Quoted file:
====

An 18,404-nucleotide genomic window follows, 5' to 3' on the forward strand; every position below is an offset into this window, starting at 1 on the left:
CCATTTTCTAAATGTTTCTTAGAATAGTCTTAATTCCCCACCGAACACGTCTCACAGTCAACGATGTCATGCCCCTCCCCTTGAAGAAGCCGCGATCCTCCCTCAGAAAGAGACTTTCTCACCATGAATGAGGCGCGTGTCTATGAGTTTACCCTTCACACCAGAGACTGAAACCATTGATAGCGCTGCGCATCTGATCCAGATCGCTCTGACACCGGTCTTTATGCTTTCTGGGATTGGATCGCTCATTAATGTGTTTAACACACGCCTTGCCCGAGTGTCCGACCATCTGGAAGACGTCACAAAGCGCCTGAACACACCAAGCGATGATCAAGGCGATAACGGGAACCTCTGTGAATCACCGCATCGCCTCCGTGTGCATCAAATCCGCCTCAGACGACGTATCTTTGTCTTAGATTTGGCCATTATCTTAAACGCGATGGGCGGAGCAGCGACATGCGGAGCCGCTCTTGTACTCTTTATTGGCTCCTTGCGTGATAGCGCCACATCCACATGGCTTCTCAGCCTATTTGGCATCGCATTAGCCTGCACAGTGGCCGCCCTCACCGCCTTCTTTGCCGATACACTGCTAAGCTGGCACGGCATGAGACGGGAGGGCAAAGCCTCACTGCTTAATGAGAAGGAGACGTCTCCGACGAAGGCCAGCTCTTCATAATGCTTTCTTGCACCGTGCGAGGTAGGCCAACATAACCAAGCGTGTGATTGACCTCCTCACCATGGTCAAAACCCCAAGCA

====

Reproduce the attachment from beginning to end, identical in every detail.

An 18,404-nucleotide genomic window follows, 5' to 3' on the forward strand; every position below is an offset into this window, starting at 1 on the left:
CCATTTTCTAAATGTTTCTTAGAATAGTCTTAATTCCCCACCGAACACGTCTCACAGTCAACGATGTCATGCCCCTCCCCTTGAAGAAGCCGCGATCCTCCCTCAGAAAGAGACTTTCTCACCATGAATGAGGCGCGTGTCTATGAGTTTACCCTTCACACCAGAGACTGAAACCATTGATAGCGCTGCGCATCTGATCCAGATCGCTCTGACACCGGTCTTTATGCTTTCTGGGATTGGATCGCTCATTAATGTGTTTAACACACGCCTTGCCCGAGTGTCCGACCATCTGGAAGACGTCACAAAGCGCCTGAACACACCAAGCGATGATCAAGGCGATAACGGGAACCTCTGTGAATCACCGCATCGCCTCCGTGTGCATCAAATCCGCCTCAGACGACGTATCTTTGTCTTAGATTTGGCCATTATCTTAAACGCGATGGGCGGAGCAGCGACATGCGGAGCCGCTCTTGTACTCTTTATTGGCTCCTTGCGTGATAGCGCCACATCCACATGGCTTCTCAGCCTATTTGGCATCGCATTAGCCTGCACAGTGGCCGCCCTCACCGCCTTCTTTGCCGATACACTGCTAAGCTGGCACGGCATGAGACGGGAGGGCAAAGCCTCACTGCTTAATGAGAAGGAGACGTCTCCGACGAAGGCCAGCTCTTCATAATGCTTTCTTGCACCGTGCGAGGTAGGCCAACATAACCAAGCGTGTGATTGACCTCCTCACCATGGTCAAAACCCCAAGCA